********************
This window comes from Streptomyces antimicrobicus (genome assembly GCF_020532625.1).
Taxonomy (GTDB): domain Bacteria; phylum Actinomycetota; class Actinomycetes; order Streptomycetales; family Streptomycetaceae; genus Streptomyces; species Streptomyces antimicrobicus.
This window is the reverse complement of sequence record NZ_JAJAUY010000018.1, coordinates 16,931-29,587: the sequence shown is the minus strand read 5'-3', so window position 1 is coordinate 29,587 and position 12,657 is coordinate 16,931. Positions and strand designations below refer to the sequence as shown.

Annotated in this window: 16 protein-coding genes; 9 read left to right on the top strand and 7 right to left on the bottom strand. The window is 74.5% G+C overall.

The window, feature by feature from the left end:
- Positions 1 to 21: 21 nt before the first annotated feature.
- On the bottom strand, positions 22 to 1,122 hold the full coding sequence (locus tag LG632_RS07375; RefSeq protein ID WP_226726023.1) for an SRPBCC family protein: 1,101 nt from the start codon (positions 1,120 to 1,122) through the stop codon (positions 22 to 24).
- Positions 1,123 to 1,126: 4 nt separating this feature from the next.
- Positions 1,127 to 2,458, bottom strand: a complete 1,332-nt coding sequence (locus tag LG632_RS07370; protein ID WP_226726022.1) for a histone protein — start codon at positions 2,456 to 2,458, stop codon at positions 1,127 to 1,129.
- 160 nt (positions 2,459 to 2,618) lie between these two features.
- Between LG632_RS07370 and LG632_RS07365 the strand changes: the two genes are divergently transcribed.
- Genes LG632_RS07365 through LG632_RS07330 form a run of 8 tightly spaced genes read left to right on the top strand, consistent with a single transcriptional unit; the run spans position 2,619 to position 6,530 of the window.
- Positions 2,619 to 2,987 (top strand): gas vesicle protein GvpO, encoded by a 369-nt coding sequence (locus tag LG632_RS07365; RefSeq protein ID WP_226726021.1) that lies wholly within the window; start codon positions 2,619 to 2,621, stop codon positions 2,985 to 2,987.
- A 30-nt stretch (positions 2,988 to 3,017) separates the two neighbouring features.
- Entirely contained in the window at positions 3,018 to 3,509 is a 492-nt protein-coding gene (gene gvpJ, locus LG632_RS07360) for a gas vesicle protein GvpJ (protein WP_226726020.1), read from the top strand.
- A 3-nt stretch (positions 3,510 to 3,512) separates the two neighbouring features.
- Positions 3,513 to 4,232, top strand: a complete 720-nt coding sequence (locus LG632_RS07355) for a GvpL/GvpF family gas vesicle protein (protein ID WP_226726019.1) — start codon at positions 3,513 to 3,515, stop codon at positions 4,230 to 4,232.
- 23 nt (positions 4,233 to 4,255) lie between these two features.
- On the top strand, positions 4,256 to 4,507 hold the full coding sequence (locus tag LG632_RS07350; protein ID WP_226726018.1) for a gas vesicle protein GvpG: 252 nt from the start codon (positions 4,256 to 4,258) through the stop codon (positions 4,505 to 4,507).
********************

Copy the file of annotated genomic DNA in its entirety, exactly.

This window comes from Streptomyces antimicrobicus (genome assembly GCF_020532625.1).
Taxonomy (GTDB): domain Bacteria; phylum Actinomycetota; class Actinomycetes; order Streptomycetales; family Streptomycetaceae; genus Streptomyces; species Streptomyces antimicrobicus.
This window is the reverse complement of sequence record NZ_JAJAUY010000018.1, coordinates 16,931-29,587: the sequence shown is the minus strand read 5'-3', so window position 1 is coordinate 29,587 and position 12,657 is coordinate 16,931. Positions and strand designations below refer to the sequence as shown.

Annotated in this window: 16 protein-coding genes; 9 read left to right on the top strand and 7 right to left on the bottom strand. The window is 74.5% G+C overall.

The window, feature by feature from the left end:
- Positions 1 to 21: 21 nt before the first annotated feature.
- On the bottom strand, positions 22 to 1,122 hold the full coding sequence (locus tag LG632_RS07375; RefSeq protein ID WP_226726023.1) for an SRPBCC family protein: 1,101 nt from the start codon (positions 1,120 to 1,122) through the stop codon (positions 22 to 24).
- Positions 1,123 to 1,126: 4 nt separating this feature from the next.
- Positions 1,127 to 2,458, bottom strand: a complete 1,332-nt coding sequence (locus tag LG632_RS07370; protein ID WP_226726022.1) for a histone protein — start codon at positions 2,456 to 2,458, stop codon at positions 1,127 to 1,129.
- 160 nt (positions 2,459 to 2,618) lie between these two features.
- Between LG632_RS07370 and LG632_RS07365 the strand changes: the two genes are divergently transcribed.
- Genes LG632_RS07365 through LG632_RS07330 form a run of 8 tightly spaced genes read left to right on the top strand, consistent with a single transcriptional unit; the run spans position 2,619 to position 6,530 of the window.
- Positions 2,619 to 2,987 (top strand): gas vesicle protein GvpO, encoded by a 369-nt coding sequence (locus tag LG632_RS07365; RefSeq protein ID WP_226726021.1) that lies wholly within the window; start codon positions 2,619 to 2,621, stop codon positions 2,985 to 2,987.
- A 30-nt stretch (positions 2,988 to 3,017) separates the two neighbouring features.
- Entirely contained in the window at positions 3,018 to 3,509 is a 492-nt protein-coding gene (gene gvpJ, locus LG632_RS07360) for a gas vesicle protein GvpJ (protein WP_226726020.1), read from the top strand.
- A 3-nt stretch (positions 3,510 to 3,512) separates the two neighbouring features.
- Positions 3,513 to 4,232, top strand: a complete 720-nt coding sequence (locus LG632_RS07355) for a GvpL/GvpF family gas vesicle protein (protein ID WP_226726019.1) — start codon at positions 3,513 to 3,515, stop codon at positions 4,230 to 4,232.
- 23 nt (positions 4,233 to 4,255) lie between these two features.
- On the top strand, positions 4,256 to 4,507 hold the full coding sequence (locus tag LG632_RS07350; protein ID WP_226726018.1) for a gas vesicle protein GvpG: 252 nt from the start codon (positions 4,256 to 4,258) through the stop codon (positions 4,505 to 4,507).